Does Your Parenting Style Have An Effect On Your Child’s Religious Outlook?

There seems to be quite a debate when it comes to the best way to rear our children.  I have heard all kinds of comments and opinions from advocates of ‘gentle parenting’ to those who believe the problems with youth today stem from the lack of corporeal punishment.  It can often feel very confusing to new parents who are wanting to raise happy, well behaved children.

Another interesting comment I have often heard throughout my nearly thirty years as a parent is the one of regret.  ‘If I could do it all over again, I would do things differently.’ I myself would like to have done some things differently. When I first began having children, I had no real parenting role models so I raised my children partly on instinct and partly on books by parenting ‘experts’. Looking back at it now, I personally wish I had trusted my instincts more. I often tell new parents (even those adopting) to trust their instincts and to do everything in love. I believe that if we continuously ask ourselves what is the most loving way to handle every situation, we would make fewer parenting mistakes.  However, the sad truth is that not everyone can trust their own instincts.  Why? Because studies show that adults who have been raised by authoritarian parenting methods are often lacking the skill in hearing intuitively! This is especially true in those children who were not allowed to have their own voice or exercise any free will. Children raised in a militant style fashion are taught to do as their told and no questions asked.  Is it any wonder that they grow into adults who turn to others to make their decisions for them? They have not learn to discern their inner voice and when they hear it, they do not trust it.  They turn to advice from those who are smarter or wiser than they perceive they themselves are.

Parents are often authoritarian because what they desire above all is for their children to be well-behaved.  Basically, they want their children to be like adults before their time.  I remember being a young mother and fearing my children’s behavior in public because I felt their behavior was a reflection of myself as a parent.  The sad truth of the matter is that it is often perceived that way.  How often have we seen badly behaved children and heard some comment like, ‘She/He does not know how to control their kids!’ After having six children, I learned an important truth: all kids are different.  Some behave well and some do not and it isn’t always down to parenting skills or lack of.  Every child has different trigger points that can set them off into tantrums.  One of our jobs as a parent is defining those trigger points and recognizing moments in which they can occur.  This can be quite a challenge when your child’s temperament is different from your own or your other children!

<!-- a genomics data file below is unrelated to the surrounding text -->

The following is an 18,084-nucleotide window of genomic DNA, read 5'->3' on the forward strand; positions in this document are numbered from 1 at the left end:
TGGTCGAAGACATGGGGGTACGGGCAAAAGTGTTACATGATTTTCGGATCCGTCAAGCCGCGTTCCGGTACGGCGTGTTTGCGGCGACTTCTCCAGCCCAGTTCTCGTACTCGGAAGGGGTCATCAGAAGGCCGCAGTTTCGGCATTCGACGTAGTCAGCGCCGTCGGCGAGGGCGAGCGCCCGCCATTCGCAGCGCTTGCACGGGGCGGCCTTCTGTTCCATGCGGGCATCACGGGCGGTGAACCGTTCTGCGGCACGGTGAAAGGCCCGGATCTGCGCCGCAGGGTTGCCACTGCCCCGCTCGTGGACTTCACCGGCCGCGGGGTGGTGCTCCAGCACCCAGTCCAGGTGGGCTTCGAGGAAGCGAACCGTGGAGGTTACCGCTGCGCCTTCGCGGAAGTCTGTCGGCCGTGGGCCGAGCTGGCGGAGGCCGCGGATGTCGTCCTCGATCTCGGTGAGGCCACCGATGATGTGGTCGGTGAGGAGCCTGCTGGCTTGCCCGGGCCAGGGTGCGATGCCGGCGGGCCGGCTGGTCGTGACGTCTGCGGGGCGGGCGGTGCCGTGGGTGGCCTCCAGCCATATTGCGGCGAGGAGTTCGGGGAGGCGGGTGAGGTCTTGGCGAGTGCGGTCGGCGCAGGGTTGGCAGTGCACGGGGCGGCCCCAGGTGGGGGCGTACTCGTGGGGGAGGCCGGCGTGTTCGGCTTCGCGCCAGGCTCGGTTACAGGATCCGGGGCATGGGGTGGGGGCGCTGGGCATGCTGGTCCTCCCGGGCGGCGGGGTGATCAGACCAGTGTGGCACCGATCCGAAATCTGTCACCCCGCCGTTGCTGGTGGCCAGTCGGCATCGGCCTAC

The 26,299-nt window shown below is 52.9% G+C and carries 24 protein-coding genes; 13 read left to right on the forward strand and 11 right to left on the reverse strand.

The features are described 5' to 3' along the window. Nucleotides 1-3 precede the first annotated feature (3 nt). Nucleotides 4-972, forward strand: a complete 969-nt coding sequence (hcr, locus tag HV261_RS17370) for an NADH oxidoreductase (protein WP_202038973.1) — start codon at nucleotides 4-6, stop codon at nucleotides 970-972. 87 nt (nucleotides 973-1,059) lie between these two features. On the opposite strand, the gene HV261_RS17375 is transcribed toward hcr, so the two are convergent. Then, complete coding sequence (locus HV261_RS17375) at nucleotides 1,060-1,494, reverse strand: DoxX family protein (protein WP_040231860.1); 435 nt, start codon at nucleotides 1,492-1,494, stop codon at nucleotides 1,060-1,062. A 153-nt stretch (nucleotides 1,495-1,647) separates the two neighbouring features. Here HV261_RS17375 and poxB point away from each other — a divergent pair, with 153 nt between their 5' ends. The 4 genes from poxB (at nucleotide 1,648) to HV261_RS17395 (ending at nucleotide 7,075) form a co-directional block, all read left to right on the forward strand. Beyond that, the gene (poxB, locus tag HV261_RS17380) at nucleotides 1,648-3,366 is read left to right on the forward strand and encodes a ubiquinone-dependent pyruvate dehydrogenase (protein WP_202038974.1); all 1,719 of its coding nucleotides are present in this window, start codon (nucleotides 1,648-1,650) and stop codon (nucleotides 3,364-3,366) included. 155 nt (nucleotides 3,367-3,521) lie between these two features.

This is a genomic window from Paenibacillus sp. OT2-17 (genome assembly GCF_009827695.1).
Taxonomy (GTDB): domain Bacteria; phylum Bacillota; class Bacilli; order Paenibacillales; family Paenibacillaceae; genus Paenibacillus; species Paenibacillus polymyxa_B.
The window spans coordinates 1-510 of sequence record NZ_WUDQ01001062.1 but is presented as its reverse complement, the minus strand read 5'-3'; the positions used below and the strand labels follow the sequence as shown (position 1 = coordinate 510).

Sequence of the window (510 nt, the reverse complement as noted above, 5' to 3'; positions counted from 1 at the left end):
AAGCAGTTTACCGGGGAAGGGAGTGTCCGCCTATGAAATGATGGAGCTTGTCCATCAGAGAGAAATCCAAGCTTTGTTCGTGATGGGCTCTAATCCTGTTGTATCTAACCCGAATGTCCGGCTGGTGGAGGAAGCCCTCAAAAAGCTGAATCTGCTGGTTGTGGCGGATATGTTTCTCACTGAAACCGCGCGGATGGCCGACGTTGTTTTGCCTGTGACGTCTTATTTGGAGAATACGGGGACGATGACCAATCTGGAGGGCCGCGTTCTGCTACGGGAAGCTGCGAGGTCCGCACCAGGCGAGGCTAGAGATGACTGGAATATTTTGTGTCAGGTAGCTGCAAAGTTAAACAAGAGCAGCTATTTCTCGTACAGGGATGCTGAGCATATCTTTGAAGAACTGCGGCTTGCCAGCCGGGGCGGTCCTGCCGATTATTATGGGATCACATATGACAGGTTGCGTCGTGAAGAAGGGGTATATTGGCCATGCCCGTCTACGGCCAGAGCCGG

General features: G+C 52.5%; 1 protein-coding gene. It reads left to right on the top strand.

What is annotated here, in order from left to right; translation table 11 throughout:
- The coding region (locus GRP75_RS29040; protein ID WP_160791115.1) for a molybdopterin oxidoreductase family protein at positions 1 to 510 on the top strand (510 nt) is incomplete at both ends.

I have known of families who impose strict regiments upon their children and guess what?  They are some of the most outwardly best behaved children I have seen.  But let’s not look at things at face value.  Why are they so well-behaved?  Is it because of fear of punishment?  Is it because they feel they must earn their parents love? If that is the case, then they are learning through dominance and dominance does not make for transformation.  Real transformation is from within and is not fear-based. I have seen some of these well-behaved children turn into violent, angry teenagers while others become fearful doormats. Don’t we want our children to be well-adjusted, spiritually strong, happy individuals who see the world as a friendly place?

In the case of religion, children who are raised by overtly strict parents tend  to become dualistic thinkers. Everything is either white or black, right or wrong, good or bad.  There is no room for tolerance in others. Because of the way these children are raised, they have not learned to question what they or others believe.  Everything is set in stone because they were not given the tools to learn for themselves. Can you guess what their perception of God will be like later in life?  Have you seen religious outlooks that are rigid and lack love and tolerance? I am not pointing fingers at any particular religion.  It is more of an individual thing.  You can have one particular church, synagogue, temple with individuals that are both tolerant and intolerant.  Fundamentalism is not a religion, it is a sickness of the spirit. What kind of God do we want our children to know?  A hateful dictator or a loving saviour? It is really true that a great part of how our children will be spiritually is down to how we as parents raise them.  If we raise them in love and respect and allow them to have opinions, then they will be loving, respectful adults.  Let’s discuss rather than dictate religious views with our children.  Share your viewpoints but also allow children to share theirs and to explore their own beliefs. Above all, raise them in love.

 

 

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